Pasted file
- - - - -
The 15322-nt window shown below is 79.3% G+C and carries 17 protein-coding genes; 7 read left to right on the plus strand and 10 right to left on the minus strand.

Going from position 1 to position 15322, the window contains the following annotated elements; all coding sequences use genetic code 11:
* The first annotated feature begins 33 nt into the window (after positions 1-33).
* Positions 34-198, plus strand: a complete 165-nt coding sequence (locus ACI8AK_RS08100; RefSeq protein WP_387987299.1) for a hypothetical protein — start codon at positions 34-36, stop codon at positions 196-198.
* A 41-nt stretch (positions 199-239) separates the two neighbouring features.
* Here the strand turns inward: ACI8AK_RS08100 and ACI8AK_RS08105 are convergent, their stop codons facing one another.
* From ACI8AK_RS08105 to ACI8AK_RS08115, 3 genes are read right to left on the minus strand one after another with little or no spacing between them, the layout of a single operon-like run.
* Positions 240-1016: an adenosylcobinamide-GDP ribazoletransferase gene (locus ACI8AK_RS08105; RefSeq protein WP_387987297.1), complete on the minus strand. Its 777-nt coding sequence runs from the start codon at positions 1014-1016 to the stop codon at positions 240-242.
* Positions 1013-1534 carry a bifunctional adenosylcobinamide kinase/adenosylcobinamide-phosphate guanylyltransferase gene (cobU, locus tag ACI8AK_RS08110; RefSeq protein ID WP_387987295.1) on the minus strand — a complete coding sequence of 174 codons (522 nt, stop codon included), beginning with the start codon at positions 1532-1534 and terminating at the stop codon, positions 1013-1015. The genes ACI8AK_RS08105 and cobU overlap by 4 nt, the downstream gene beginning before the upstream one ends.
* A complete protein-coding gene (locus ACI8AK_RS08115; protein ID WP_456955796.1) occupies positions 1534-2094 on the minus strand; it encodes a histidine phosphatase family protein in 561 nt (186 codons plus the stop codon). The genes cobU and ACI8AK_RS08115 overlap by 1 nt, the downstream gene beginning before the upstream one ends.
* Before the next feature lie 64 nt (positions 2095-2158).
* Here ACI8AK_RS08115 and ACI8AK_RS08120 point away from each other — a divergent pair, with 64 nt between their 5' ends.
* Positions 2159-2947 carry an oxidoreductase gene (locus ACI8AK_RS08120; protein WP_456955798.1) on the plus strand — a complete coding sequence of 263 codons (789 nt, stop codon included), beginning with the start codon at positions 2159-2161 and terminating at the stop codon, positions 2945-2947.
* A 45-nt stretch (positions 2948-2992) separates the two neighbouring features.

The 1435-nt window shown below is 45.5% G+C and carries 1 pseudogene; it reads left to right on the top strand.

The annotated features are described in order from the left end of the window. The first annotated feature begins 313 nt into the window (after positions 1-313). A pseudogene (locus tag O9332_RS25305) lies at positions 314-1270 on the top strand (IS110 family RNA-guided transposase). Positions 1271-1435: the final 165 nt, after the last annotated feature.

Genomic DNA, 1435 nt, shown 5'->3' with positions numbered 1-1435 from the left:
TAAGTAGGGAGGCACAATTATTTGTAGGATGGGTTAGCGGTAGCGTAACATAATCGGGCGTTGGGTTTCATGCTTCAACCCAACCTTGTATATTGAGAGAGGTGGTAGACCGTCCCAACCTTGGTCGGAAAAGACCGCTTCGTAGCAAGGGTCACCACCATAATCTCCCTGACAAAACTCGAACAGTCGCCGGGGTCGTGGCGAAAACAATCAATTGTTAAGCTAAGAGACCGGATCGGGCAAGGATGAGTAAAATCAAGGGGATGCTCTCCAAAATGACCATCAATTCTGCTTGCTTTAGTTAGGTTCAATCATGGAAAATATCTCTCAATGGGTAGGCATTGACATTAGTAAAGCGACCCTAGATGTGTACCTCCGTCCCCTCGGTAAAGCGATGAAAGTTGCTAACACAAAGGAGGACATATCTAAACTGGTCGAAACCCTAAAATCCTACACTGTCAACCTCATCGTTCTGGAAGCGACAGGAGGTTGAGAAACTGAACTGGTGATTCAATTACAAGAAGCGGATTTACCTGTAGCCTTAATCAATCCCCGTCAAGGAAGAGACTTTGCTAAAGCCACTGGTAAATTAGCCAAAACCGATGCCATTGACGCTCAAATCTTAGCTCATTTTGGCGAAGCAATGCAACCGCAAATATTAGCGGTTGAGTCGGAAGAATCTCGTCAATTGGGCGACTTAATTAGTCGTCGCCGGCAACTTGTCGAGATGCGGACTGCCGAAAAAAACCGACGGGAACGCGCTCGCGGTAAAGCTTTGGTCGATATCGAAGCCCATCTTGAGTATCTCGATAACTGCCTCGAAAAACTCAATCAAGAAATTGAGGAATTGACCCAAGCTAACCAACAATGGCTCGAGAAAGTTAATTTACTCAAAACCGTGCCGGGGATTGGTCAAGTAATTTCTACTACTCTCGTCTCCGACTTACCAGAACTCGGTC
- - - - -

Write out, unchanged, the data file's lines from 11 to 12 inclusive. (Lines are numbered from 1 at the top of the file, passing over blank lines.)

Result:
* Before the next feature lie 64 nt (positions 2095-2158).
* Here ACI8AK_RS08115 and ACI8AK_RS08120 point away from each other — a divergent pair, with 64 nt between their 5' ends.